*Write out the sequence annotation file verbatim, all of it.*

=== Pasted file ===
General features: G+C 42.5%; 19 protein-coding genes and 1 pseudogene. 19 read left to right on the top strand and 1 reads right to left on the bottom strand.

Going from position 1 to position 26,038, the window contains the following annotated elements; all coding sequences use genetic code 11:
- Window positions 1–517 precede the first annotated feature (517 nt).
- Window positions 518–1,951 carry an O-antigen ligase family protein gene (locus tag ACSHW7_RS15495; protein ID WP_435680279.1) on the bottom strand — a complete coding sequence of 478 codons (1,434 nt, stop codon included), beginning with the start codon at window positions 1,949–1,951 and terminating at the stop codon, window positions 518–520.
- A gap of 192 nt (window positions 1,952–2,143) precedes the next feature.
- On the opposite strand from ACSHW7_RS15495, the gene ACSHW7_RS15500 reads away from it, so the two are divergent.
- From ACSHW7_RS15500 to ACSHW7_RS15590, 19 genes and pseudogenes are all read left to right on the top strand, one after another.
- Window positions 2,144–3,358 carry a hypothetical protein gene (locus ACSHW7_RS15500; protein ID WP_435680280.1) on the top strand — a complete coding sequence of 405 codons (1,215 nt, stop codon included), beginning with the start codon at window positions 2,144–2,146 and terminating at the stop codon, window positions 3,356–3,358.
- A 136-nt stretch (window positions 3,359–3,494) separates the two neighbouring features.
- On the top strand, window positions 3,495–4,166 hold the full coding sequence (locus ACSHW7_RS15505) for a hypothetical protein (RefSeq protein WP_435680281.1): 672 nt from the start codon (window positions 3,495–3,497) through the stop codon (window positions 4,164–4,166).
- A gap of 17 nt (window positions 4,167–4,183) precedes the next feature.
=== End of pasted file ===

General features: G+C 42.5%; 19 protein-coding genes and 1 pseudogene. 19 read left to right on the top strand and 1 reads right to left on the bottom strand.

Going from position 1 to position 26,038, the window contains the following annotated elements; all coding sequences use genetic code 11:
- Window positions 1–517 precede the first annotated feature (517 nt).
- Window positions 518–1,951 carry an O-antigen ligase family protein gene (locus tag ACSHW7_RS15495; protein ID WP_435680279.1) on the bottom strand — a complete coding sequence of 478 codons (1,434 nt, stop codon included), beginning with the start codon at window positions 1,949–1,951 and terminating at the stop codon, window positions 518–520.
- A gap of 192 nt (window positions 1,952–2,143) precedes the next feature.
- On the opposite strand from ACSHW7_RS15495, the gene ACSHW7_RS15500 reads away from it, so the two are divergent.
- From ACSHW7_RS15500 to ACSHW7_RS15590, 19 genes and pseudogenes are all read left to right on the top strand, one after another.
- Window positions 2,144–3,358 carry a hypothetical protein gene (locus ACSHW7_RS15500; protein ID WP_435680280.1) on the top strand — a complete coding sequence of 405 codons (1,215 nt, stop codon included), beginning with the start codon at window positions 2,144–2,146 and terminating at the stop codon, window positions 3,356–3,358.
- A 136-nt stretch (window positions 3,359–3,494) separates the two neighbouring features.
- On the top strand, window positions 3,495–4,166 hold the full coding sequence (locus ACSHW7_RS15505) for a hypothetical protein (RefSeq protein WP_435680281.1): 672 nt from the start codon (window positions 3,495–3,497) through the stop codon (window positions 4,164–4,166).
- A gap of 17 nt (window positions 4,167–4,183) precedes the next feature.